Kemper and Lloyd's raised several other objections to the settlement agreement itself, labeling it inherently unfair.
The agreement, for example, still calls for GE's claims to be settled in Bermuda with liquidators GE itself has chosen, a situation that will result in "collusive" and inflated settlements, reinsurers allege.
"The fox is guarding the hen house-GE is effectively adjusting its own claims," Kemper Re argued in a brief.
In addition, the special master will be reviewing only the claim information submitted by the Bermuda liquidators; reinsurers will be allowed to comment on the settlements but cannot conduct discovery or cross-examine witnesses as part of the review, reinsurers note.
The time allowed reinsurers to comment-50 days after receiving notice of a settlement-is far too short for claims as large and complex as GE's, reinsurers say.
In fact, GE and EMLICO's liquidators may well combine some or all of GE's claims relating to more than $2 billion in potential cleanup costs at 600 sites into a single global settlement, a move that would put a "truly extraordinary" burden on reinsurers, the special master and the court, Kemper Re argued.
"If we never slept one minute from the time the claim was filed to the end of the 50-day period. . .we would have two hours to review each of 600 Superfund sites" and GE's related liabilities, Mr. Lewis argued.
While the settlement agreement would apply Massachusetts law to reinsurance coverage disputes, the reinsurers point out that it does not apply state insurance insolvency law to claims settlements by the estate. The result, reinsurers say, is that EMLICO's liquidators still will be able to estimate future liabilities and try to collect immediately from reinsurers through the special master process.
Kemper Re also rejected EMLICO's arguments that arbitration is the best place to resolve the reinsurers' disputes.
"It is a certainty that EMLICO will argue in subsequent arbitrations that reinsurers are bound by the outcome of the special master process," Kemper Re said in a brief. "They will assert that the special master's approval of any claim by definition means that the settlement was 'fair and reasonable' and, therefore, that reinsurers cannot object to the claim."
Other reinsurers objecting to the settlement included Commercial Union Insurance Co., Hannover Re and National Indemnity Co., a Berkshire Hathaway unit. All have begun arbitrations with EMLICO and asked the judge to throw out a stay of arbitrations called for in the settlement.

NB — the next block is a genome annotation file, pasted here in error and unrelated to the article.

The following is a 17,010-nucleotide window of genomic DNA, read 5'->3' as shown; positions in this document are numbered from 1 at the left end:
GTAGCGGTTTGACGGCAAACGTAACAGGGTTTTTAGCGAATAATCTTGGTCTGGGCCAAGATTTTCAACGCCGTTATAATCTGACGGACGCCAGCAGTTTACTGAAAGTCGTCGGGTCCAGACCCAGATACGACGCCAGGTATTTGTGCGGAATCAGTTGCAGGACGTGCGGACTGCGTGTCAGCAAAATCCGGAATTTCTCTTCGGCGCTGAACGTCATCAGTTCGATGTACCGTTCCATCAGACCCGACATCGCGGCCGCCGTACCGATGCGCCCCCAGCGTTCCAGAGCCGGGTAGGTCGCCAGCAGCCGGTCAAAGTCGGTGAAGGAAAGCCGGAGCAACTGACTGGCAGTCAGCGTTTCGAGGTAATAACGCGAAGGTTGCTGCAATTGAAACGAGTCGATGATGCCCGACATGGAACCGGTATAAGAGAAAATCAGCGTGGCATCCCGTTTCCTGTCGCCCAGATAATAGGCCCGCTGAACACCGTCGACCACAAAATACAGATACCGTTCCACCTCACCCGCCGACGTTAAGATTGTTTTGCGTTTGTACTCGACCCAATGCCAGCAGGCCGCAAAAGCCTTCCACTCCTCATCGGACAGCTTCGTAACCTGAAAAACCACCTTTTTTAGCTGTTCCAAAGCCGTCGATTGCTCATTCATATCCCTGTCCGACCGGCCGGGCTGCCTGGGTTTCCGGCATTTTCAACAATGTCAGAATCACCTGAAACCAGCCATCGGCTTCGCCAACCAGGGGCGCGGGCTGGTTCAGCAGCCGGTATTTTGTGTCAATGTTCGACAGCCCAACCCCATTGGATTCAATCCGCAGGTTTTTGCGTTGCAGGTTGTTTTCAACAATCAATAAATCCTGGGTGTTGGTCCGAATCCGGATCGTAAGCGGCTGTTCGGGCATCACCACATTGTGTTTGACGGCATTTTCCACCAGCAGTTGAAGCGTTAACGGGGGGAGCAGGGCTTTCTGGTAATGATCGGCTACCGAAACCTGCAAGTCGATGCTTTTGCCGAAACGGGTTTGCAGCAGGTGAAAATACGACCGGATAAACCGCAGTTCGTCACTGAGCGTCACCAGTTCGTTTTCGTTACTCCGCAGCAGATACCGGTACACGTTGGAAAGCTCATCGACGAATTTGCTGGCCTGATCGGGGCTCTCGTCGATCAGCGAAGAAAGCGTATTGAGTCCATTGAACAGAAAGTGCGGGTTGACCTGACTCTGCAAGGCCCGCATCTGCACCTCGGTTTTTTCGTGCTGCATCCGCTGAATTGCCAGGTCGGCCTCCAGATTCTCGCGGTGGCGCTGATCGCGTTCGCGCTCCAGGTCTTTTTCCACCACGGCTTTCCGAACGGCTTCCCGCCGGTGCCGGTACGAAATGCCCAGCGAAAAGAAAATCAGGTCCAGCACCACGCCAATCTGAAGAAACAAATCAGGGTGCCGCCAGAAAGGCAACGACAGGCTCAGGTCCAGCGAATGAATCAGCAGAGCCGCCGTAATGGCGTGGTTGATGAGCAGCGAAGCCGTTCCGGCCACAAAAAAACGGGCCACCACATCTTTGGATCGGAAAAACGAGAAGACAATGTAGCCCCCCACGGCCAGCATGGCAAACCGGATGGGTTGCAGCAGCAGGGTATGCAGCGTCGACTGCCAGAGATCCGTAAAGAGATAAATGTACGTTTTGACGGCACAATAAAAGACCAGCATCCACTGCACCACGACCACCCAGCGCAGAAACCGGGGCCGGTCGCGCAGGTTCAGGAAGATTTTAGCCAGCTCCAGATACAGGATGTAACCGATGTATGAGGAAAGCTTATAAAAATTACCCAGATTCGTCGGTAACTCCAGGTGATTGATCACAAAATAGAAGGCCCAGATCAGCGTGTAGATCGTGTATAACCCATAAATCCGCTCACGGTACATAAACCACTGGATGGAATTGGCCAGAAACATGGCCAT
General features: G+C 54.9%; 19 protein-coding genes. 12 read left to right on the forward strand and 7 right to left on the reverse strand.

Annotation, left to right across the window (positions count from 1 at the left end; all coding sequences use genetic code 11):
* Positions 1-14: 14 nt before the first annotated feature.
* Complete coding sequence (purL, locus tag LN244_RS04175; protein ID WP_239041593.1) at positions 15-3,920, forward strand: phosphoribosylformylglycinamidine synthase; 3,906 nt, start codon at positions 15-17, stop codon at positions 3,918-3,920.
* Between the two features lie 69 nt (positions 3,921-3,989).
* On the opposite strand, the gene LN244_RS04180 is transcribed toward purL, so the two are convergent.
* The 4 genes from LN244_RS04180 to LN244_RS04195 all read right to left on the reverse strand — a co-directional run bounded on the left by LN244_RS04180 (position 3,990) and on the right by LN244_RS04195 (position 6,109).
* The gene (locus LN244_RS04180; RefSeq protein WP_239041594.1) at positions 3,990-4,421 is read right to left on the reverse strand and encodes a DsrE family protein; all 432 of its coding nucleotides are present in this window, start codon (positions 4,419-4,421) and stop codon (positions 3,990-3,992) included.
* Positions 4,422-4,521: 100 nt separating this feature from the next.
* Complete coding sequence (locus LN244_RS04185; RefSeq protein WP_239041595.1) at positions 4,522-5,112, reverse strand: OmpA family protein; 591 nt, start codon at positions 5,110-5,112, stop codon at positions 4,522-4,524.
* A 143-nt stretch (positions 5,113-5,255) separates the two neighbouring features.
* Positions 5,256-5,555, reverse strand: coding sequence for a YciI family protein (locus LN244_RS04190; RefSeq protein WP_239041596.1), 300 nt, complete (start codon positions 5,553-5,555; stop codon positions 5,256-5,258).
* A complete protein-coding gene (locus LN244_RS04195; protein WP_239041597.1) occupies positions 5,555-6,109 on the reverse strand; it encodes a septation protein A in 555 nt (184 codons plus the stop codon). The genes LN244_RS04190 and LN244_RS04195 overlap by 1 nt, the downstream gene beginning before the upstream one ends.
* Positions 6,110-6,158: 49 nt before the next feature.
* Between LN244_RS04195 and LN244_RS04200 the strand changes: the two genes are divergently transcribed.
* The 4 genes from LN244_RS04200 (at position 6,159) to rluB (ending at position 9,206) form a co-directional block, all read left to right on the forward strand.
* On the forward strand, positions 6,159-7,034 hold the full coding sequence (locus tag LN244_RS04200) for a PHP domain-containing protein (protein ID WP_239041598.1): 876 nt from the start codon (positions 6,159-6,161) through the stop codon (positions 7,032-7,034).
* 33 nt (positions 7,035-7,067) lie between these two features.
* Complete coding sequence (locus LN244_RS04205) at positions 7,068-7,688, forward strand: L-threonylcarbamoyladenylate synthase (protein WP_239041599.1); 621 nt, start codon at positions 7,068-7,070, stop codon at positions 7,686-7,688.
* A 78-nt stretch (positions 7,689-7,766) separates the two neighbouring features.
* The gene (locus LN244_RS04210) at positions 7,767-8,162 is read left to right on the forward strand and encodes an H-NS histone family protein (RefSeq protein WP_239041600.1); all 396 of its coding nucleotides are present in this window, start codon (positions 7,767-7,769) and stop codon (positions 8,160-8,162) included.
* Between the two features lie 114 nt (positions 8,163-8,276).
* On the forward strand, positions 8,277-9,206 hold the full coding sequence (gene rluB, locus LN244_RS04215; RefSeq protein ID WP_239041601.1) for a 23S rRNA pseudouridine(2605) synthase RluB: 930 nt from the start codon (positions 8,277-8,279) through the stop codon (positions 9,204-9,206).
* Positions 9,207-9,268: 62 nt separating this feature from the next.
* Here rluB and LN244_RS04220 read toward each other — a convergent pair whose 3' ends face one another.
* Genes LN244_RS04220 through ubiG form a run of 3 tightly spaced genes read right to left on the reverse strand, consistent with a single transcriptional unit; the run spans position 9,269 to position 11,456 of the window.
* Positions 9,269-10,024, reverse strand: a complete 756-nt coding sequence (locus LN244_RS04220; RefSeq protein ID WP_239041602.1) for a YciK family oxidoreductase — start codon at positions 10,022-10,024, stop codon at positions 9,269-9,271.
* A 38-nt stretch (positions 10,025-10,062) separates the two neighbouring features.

Also objecting was the Center for Insurance Research, a Cambridge, Mass.-based consumer group that has clashed with Commissioner Ruthardt in other cases. CIR argued that the deal could lead to higher insurance rates for Massachusetts policyholders and could jeopardize the Insurance Division's accreditation by the National Assn. of Insurance Commissioners.
General Re Corp., which also has fought the redomestication, withdrew its objections to the settlement agreement after regulators answered General Re questions on how the agreement would work.
The Insurance Division, EMLICO and GE, meanwhile, argued that the settlement is reasonable and within the commissioner's power. They also rejected the reinsurers' objections as groundless efforts by EMLICO debtors to avoid their obligations.
"All parties with cognizable interests support the petition," Mr. Leslie said. "Only certain debtors of the insurer object."
Among other things, the three parties urged Justice Greaney to ignore arguments about the legality of the redomestication and the alleged fraud; the only issues to be decided are whether EMLICO is insolvent and whether the settlement is in the best interests of the estate and GE, EMLICO argued.
A Massachusetts court recently ruled that reinsurers lack standing to challenge the redomestication, and a Bermuda judge separately concluded that arbitration is the proper forum to air the reinsurers' disputes, EMLICO said in a brief. Reinsurers are appealing both decisions.
The redomestication debate may be an "intellectually interesting exercise," but it has no practical effect because EMLICO is now a Bermuda company under control of a Bermuda court, said Thomas Martin, a lawyer with Shearman & Sterling in Washington, representing the Bermuda liquidators.
In fact, EMLICO could not be moved back to Massachusetts now because Bermuda law bars redomestication of an insolvent company, the liquidators note.
The settlement, with its special master review, "repatriates the significant issues that were 'lost' to Massachusetts through the redomestication," the Insurance Division maintains in a brief.
Reinsurers will have ample opportunity to challenge GE's claims in the Bermuda and Massachusetts proceedings, EMLICO's liquidators add.
"Before the joint liquidators determine whether to enter into any compromise with GE, they will provide the reinsurers with the opportunity to investigate claims, review documentation. . .and interpose defenses," the liquidators contend.
Between the Bermuda claims review and later reviews in Massachusetts, reinsurers wanting to challenge claims will have several "bites at the apple," not even counting later arbitration, the liquidators say.
"The work of the liquidation remains to be done and the longer the delay, the more assets are wasted," Mr. Martin told the judge. "You need not, should not, be the arbiter of every problem (the reinsurers) have in life."